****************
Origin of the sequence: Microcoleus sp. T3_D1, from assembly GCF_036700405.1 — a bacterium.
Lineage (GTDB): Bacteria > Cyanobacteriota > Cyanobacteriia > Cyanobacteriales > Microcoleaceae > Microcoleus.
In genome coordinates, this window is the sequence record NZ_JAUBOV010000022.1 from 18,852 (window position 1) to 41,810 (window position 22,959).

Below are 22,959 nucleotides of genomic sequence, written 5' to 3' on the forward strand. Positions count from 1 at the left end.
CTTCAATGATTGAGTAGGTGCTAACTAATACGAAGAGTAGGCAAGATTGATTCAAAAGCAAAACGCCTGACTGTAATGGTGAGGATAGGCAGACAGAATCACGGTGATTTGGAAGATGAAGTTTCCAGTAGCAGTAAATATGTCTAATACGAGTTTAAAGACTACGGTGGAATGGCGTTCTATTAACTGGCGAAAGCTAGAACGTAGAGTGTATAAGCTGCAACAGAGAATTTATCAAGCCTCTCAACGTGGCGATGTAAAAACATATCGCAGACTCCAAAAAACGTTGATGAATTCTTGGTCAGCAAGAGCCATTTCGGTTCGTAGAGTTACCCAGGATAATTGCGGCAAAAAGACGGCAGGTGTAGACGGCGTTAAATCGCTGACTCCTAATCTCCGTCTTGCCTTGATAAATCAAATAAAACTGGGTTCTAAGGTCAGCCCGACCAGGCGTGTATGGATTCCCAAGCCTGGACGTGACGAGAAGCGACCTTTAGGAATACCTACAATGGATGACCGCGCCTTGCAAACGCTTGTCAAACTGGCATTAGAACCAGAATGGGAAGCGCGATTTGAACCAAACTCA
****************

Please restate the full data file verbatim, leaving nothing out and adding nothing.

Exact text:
Origin of the sequence: Microcoleus sp. T3_D1, from assembly GCF_036700405.1 — a bacterium.
Lineage (GTDB): Bacteria > Cyanobacteriota > Cyanobacteriia > Cyanobacteriales > Microcoleaceae > Microcoleus.
In genome coordinates, this window is the sequence record NZ_JAUBOV010000022.1 from 18,852 (window position 1) to 41,810 (window position 22,959).

Below are 22,959 nucleotides of genomic sequence, written 5' to 3' on the forward strand. Positions count from 1 at the left end.
CTTCAATGATTGAGTAGGTGCTAACTAATACGAAGAGTAGGCAAGATTGATTCAAAAGCAAAACGCCTGACTGTAATGGTGAGGATAGGCAGACAGAATCACGGTGATTTGGAAGATGAAGTTTCCAGTAGCAGTAAATATGTCTAATACGAGTTTAAAGACTACGGTGGAATGGCGTTCTATTAACTGGCGAAAGCTAGAACGTAGAGTGTATAAGCTGCAACAGAGAATTTATCAAGCCTCTCAACGTGGCGATGTAAAAACATATCGCAGACTCCAAAAAACGTTGATGAATTCTTGGTCAGCAAGAGCCATTTCGGTTCGTAGAGTTACCCAGGATAATTGCGGCAAAAAGACGGCAGGTGTAGACGGCGTTAAATCGCTGACTCCTAATCTCCGTCTTGCCTTGATAAATCAAATAAAACTGGGTTCTAAGGTCAGCCCGACCAGGCGTGTATGGATTCCCAAGCCTGGACGTGACGAGAAGCGACCTTTAGGAATACCTACAATGGATGACCGCGCCTTGCAAACGCTTGTCAAACTGGCATTAGAACCAGAATGGGAAGCGCGATTTGAACCAAACTCA